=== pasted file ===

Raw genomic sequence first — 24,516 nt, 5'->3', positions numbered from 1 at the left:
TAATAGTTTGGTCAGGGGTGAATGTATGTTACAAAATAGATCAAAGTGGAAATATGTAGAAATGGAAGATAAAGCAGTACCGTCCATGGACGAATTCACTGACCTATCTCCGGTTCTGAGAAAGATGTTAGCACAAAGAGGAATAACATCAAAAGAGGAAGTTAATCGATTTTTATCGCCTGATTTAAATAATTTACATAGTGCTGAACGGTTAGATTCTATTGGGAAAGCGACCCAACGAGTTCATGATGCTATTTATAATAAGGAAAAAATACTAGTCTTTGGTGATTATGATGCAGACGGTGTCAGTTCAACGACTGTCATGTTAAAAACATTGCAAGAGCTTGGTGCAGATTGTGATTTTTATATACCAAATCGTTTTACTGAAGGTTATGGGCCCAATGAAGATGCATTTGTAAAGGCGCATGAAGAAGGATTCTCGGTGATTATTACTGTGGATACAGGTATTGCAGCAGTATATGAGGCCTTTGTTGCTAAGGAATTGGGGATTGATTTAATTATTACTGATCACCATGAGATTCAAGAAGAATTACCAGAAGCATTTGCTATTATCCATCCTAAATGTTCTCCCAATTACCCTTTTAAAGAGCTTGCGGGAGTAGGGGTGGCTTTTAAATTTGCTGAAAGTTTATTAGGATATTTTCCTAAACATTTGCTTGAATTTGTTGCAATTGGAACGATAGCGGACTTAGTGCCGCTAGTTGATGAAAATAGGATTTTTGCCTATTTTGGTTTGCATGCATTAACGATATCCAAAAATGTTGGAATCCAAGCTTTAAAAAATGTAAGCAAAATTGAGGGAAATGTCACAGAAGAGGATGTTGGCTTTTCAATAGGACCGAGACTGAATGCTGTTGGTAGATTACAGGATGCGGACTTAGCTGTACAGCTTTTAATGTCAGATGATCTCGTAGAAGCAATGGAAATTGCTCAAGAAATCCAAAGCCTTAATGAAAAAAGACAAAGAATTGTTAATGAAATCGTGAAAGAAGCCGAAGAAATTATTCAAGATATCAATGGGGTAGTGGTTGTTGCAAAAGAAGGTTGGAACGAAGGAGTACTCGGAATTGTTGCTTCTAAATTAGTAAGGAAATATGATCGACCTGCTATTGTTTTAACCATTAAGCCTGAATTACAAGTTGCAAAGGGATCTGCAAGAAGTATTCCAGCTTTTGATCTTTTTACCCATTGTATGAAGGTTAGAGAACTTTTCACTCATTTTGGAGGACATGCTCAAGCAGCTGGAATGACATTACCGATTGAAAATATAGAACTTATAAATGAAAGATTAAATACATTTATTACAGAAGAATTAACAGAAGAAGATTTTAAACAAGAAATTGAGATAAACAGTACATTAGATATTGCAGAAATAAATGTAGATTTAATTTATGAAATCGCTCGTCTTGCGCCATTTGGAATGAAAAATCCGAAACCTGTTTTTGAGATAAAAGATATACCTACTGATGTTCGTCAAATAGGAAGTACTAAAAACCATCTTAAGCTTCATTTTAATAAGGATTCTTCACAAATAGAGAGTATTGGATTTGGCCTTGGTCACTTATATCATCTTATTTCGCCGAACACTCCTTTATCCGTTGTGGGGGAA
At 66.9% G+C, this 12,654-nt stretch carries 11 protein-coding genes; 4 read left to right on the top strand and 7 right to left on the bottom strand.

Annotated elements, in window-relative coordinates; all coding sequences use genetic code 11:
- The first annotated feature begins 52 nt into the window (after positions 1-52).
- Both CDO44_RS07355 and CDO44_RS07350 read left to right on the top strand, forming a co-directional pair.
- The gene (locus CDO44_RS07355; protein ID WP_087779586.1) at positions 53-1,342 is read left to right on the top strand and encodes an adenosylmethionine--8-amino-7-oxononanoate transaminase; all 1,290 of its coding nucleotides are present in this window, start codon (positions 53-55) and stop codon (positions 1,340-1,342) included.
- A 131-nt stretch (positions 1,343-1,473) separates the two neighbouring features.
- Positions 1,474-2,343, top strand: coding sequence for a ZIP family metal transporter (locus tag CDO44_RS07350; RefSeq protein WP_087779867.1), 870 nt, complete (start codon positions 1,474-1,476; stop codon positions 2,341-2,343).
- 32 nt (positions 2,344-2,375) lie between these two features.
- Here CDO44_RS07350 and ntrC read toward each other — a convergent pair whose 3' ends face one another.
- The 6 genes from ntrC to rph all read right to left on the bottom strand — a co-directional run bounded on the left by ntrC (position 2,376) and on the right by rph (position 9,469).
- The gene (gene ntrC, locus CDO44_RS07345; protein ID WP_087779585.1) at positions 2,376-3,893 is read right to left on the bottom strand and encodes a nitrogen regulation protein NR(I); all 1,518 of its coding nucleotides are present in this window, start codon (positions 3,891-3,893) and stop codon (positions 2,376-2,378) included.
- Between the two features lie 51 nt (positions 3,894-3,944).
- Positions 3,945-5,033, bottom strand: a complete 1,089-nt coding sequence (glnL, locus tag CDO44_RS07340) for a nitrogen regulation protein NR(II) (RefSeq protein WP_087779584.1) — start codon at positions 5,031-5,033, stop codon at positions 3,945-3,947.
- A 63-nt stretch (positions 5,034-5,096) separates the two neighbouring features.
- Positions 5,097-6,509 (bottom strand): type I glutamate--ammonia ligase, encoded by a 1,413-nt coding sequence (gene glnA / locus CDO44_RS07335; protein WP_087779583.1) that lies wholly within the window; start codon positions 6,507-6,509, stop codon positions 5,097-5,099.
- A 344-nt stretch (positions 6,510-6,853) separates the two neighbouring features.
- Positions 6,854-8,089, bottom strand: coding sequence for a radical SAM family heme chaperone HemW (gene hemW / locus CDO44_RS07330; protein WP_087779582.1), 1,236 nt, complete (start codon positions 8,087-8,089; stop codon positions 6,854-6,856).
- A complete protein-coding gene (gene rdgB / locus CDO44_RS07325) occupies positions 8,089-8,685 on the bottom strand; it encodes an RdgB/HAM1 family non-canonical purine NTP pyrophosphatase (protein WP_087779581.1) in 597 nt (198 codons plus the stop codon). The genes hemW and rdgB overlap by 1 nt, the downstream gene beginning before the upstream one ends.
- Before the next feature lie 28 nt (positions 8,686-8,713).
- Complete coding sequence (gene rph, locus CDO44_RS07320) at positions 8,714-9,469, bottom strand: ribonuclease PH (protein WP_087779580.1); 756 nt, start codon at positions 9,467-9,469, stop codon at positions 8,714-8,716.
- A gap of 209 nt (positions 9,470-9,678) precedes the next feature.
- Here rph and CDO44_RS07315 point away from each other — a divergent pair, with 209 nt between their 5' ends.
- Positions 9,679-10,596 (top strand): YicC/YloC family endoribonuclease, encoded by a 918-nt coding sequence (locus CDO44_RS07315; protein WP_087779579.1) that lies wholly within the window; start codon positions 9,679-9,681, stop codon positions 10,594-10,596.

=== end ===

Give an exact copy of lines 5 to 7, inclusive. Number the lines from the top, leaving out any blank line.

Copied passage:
- The first annotated feature begins 52 nt into the window (after positions 1-52).
- Both CDO44_RS07355 and CDO44_RS07350 read left to right on the top strand, forming a co-directional pair.
- The gene (locus CDO44_RS07355; protein ID WP_087779586.1) at positions 53-1,342 is read left to right on the top strand and encodes an adenosylmethionine--8-amino-7-oxononanoate transaminase; all 1,290 of its coding nucleotides are present in this window, start codon (positions 53-55) and stop codon (positions 1,340-1,342) included.